‘Should cagey Osborne flex his electoral pectorals?’, The Conversation, 4 February 2014

Who lives at Number Ten Downing Street? The answer is of course… George Osborne. While his official residence may be next door at Number Eleven, it is he and not David Cameron who lives in the flat above the Prime Minister’s place. Perhaps this should come as no surprise. After all, Osborne is routinely described as “that most political of chancellors”. Everything he does and says is dedicated, say friends and foes alike, not just to nursing the nation’s economy back to health but to ensuring that the Conservatives are returned to power at the general election next year.

But is Osborne really so very different to those who have occupied his post in the past? It’s not as if, prior to his doing it, the job tended to go to economists or accountants. Chancellors have always been politicians and they have therefore always been political. Yes, they have tried do their best by the British economy but they have been equally set on winning elections too. In any case, the two things are normally seen as synonymous: get the economy right and the voters will reward you and your party, right?

Wrong. Looking back over the decades since the World War II, it seems as though the key to success lies not so much in getting the economy right as getting the timing right. Chancellors, particularly those who write their memoirs, might like to give the impression that they were locked in battle with a prime minister whose only concern was to get his or her government through the next election and hang the consequences. But, more often than not, the arguments between Number Ten and Number Eleven are about how best to align the electoral and the business cycle rather than about what is necessarily best for the country.

True, concerns about one’s legacy play a part. Rab Butler’s election-winning generosity in 1955 and Reggie Maudling’s “dash for growth” nearly a decade later left both men nursing sore heads and a reputational hit which left the top job out of their reach.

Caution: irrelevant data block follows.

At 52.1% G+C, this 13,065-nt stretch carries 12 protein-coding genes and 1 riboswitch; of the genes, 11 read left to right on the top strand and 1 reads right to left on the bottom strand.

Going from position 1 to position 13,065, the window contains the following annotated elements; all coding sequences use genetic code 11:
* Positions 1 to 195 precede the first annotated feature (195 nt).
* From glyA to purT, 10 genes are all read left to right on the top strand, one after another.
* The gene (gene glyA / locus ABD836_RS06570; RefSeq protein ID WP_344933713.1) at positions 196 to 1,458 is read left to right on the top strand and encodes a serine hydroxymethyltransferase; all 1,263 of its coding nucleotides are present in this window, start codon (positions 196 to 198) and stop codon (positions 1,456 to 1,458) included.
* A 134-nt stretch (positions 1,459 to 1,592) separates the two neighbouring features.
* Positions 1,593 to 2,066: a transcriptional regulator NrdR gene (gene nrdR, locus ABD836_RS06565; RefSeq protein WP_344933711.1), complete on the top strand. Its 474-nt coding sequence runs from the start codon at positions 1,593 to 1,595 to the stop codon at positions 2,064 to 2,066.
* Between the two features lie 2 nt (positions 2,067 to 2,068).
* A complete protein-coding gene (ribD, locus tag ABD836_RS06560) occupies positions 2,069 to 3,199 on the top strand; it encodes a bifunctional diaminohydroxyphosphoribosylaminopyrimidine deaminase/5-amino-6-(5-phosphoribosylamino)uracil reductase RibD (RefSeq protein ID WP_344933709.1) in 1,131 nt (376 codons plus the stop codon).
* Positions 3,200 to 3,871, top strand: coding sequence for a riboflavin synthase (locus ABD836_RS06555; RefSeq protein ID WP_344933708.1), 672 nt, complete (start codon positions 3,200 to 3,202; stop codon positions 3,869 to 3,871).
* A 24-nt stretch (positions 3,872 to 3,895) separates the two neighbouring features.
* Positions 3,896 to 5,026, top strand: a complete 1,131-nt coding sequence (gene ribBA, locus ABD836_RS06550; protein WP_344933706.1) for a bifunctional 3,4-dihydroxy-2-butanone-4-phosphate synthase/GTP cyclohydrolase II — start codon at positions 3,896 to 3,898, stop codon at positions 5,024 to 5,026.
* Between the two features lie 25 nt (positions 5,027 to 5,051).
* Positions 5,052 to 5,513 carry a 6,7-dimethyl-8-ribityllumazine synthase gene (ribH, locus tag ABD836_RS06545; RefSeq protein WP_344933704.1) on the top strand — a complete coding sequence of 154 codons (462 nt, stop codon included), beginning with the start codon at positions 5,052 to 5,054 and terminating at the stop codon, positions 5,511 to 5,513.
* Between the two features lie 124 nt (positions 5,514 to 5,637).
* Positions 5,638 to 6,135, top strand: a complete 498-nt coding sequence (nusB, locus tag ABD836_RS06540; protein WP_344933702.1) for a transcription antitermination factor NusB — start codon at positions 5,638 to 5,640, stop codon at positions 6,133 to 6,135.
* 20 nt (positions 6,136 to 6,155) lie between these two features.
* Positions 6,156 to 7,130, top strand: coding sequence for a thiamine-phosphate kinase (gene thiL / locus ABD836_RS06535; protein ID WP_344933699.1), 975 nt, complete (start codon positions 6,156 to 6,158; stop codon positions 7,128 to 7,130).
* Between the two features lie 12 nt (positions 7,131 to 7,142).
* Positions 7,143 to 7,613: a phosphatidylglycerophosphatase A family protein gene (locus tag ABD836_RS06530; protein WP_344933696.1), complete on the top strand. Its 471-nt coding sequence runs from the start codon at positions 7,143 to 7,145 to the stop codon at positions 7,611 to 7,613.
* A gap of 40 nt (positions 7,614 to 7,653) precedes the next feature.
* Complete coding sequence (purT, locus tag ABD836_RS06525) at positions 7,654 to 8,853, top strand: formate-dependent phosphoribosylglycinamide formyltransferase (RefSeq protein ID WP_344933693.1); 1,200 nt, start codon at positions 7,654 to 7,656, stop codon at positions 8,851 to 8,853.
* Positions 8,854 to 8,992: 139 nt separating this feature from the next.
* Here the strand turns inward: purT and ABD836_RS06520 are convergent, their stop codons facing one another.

The economist next door

Things also depend quite a lot on the prime minister a chancellor serves.

Those who know a lot – or think they know a lot – about economics are the trickiest. Maudling had replaced Selwyn Lloyd who had been continually under pressure from Macmillan (himself a former chancellor) to go for growth. Jim Callaghan, who replaced Maudling when Labour won in 1964, had to put up with a good deal of interference from Harold Wilson, an economist by profession. He got the party through the 1966 election largely by blaming the Tories for his dire inheritance only to experience the humiliation of devaluation in 1967. That it was Wilson’s humiliation too meant Roy Jenkins – probably a better match for Wilson intellectually anyway – had a much freer hand than his unfortunate predecessor. Not that it did him much good in the end; it was Callaghan, not Jenkins, who succeeded Wilson as prime minister in 1975.

Jenkins is often cited as the shining example of a chancellor who took tough decisions, overseeing what at the time anyway passed for a brutal package of spending cuts and insisting on an export- rather than a consumer-led recovery. His reputation among commentators (although not among his colleagues) was only enhanced when, in 1970, he supposedly refused to buy an election by delivering the usual pre-election giveaway budget.

The reality was rather different. For one thing, Jenkins was not expecting Wilson to call the election as early as he did, so the slow-burn, pro-growth measures he snuck into his budget did not have sufficient time to work. For another, his decision not to go hell-for-leather was essentially a bet that Labour would be given the credit for acting responsibly by a grateful electorate.

Trusting voters to reward actual rather than easy virtue is rarely a good idea – particularly if the economy upon which a chancellor is making his pitch seems stronger in the abstract than it does in the particular. This, as Osborne (a history buff) will no doubt be painfully aware, was very much the case for Jenkins. The statistics were, for the most part, impressive; but two years during which prices had seemed to be rising faster than earnings meant that far too many voters were still feeling the pain rather than looking forward to the gain.